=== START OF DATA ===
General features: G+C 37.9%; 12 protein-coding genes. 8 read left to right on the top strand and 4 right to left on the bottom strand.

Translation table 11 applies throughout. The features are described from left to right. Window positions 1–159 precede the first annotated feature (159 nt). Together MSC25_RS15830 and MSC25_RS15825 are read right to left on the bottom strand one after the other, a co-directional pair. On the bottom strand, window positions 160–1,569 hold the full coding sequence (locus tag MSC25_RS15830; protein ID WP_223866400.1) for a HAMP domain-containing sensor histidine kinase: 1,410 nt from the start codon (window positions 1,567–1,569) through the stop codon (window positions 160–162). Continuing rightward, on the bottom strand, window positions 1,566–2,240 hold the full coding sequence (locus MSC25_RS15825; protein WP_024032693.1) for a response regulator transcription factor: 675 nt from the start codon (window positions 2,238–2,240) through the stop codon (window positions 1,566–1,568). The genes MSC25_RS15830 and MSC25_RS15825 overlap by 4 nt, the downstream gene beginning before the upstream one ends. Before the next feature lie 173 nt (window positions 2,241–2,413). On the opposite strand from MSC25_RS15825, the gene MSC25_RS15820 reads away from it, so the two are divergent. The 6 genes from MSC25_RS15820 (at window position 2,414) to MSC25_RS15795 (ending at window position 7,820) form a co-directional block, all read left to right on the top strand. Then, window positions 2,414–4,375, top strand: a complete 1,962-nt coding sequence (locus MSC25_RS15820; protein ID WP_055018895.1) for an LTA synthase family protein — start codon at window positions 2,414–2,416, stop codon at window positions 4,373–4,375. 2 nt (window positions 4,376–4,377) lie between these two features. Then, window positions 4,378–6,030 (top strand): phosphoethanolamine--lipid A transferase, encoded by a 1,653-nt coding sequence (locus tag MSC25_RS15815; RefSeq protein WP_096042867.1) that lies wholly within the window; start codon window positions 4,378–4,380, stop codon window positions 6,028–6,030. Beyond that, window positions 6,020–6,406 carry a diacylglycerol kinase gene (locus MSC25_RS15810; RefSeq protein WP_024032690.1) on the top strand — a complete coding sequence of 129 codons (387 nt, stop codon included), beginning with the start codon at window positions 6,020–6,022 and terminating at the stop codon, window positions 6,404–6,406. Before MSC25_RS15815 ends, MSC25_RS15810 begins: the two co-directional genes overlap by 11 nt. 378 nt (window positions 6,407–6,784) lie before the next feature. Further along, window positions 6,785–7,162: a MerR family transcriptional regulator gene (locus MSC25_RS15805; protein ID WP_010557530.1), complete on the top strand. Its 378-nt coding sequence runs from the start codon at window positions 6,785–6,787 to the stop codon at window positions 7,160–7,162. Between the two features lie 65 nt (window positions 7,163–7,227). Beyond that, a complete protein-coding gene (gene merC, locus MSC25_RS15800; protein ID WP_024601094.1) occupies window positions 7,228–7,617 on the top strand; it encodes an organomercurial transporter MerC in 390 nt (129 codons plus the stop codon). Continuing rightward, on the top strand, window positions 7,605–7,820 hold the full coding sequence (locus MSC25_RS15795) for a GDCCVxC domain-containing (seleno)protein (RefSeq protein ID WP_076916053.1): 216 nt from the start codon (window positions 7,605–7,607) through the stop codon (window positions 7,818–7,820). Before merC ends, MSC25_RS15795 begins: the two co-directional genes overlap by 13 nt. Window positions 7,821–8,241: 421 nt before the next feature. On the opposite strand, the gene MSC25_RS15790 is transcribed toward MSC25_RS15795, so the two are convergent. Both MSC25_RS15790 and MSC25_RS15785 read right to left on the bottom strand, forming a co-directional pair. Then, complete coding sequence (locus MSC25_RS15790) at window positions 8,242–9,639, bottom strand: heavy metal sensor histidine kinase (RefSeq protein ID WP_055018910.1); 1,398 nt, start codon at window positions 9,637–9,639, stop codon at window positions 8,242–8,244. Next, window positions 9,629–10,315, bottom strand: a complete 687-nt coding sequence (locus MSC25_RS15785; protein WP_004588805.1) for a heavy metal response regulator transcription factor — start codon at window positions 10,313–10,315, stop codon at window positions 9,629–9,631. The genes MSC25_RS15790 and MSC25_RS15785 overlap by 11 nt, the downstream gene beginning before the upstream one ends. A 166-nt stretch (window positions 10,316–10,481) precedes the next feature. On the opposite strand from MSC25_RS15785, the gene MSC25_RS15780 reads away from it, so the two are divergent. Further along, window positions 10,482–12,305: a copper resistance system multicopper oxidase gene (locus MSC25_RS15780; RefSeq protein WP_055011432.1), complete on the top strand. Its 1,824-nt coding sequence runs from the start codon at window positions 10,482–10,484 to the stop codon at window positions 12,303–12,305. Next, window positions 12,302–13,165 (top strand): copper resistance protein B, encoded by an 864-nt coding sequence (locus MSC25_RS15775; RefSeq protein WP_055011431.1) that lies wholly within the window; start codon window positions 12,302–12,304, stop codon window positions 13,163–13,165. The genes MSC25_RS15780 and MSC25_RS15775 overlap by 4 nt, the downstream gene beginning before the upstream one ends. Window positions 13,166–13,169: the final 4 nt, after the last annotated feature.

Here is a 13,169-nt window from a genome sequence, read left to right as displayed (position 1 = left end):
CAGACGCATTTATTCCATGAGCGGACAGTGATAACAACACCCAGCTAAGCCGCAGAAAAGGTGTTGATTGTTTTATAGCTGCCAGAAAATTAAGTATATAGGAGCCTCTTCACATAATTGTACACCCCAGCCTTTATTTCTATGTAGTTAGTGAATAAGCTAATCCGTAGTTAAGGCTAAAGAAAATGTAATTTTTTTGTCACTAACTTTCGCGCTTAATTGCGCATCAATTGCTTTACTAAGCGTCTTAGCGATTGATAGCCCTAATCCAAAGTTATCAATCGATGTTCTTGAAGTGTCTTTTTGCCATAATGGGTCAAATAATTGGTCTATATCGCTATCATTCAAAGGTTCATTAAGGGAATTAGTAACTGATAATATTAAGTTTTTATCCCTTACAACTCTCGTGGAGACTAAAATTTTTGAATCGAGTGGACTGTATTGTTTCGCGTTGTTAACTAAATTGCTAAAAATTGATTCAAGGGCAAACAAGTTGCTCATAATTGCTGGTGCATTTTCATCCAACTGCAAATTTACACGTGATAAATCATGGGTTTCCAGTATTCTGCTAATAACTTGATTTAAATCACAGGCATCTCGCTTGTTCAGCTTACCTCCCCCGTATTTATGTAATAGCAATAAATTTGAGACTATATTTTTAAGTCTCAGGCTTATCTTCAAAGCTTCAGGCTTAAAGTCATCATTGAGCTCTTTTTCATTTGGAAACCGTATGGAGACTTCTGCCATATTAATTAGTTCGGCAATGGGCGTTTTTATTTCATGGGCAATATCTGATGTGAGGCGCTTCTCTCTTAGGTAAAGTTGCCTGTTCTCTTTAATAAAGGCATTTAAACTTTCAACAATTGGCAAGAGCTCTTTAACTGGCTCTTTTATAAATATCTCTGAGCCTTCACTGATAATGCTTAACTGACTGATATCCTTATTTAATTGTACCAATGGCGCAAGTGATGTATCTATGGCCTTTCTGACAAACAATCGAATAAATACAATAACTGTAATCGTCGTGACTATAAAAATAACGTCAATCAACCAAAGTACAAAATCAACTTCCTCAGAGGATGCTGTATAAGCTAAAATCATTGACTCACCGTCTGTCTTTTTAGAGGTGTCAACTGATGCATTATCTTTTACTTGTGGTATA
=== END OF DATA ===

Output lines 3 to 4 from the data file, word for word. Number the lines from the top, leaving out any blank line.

Here is a 13,169-nt window from a genome sequence, read left to right as displayed (position 1 = left end):
CAGACGCATTTATTCCATGAGCGGACAGTGATAACAACACCCAGCTAAGCCGCAGAAAAGGTGTTGATTGTTTTATAGCTGCCAGAAAATTAAGTATATAGGAGCCTCTTCACATAATTGTACACCCCAGCCTTTATTTCTATGTAGTTAGTGAATAAGCTAATCCGTAGTTAAGGCTAAAGAAAATGTAATTTTTTTGTCACTAACTTTCGCGCTTAATTGCGCATCAATTGCTTTACTAAGCGTCTTAGCGATTGATAGCCCTAATCCAAAGTTATCAATCGATGTTCTTGAAGTGTCTTTTTGCCATAATGGGTCAAATAATTGGTCTATATCGCTATCATTCAAAGGTTCATTAAGGGAATTAGTAACTGATAATATTAAGTTTTTATCCCTTACAACTCTCGTGGAGACTAAAATTTTTGAATCGAGTGGACTGTATTGTTTCGCGTTGTTAACTAAATTGCTAAAAATTGATTCAAGGGCAAACAAGTTGCTCATAATTGCTGGTGCATTTTCATCCAACTGCAAATTTACACGTGATAAATCATGGGTTTCCAGTATTCTGCTAATAACTTGATTTAAATCACAGGCATCTCGCTTGTTCAGCTTACCTCCCCCGTATTTATGTAATAGCAATAAATTTGAGACTATATTTTTAAGTCTCAGGCTTATCTTCAAAGCTTCAGGCTTAAAGTCATCATTGAGCTCTTTTTCATTTGGAAACCGTATGGAGACTTCTGCCATATTAATTAGTTCGGCAATGGGCGTTTTTATTTCATGGGCAATATCTGATGTGAGGCGCTTCTCTCTTAGGTAAAGTTGCCTGTTCTCTTTAATAAAGGCATTTAAACTTTCAACAATTGGCAAGAGCTCTTTAACTGGCTCTTTTATAAATATCTCTGAGCCTTCACTGATAATGCTTAACTGACTGATATCCTTATTTAATTGTACCAATGGCGCAAGTGATGTATCTATGGCCTTTCTGACAAACAATCGAATAAATACAATAACTGTAATCGTCGTGACTATAAAAATAACGTCAATCAACCAAAGTACAAAATCAACTTCCTCAGAGGATGCTGTATAAGCTAAAATCATTGACTCACCGTCTGTCTTTTTAGAGGTGTCAACTGATGCATTATCTTTTACTTGTGGTATA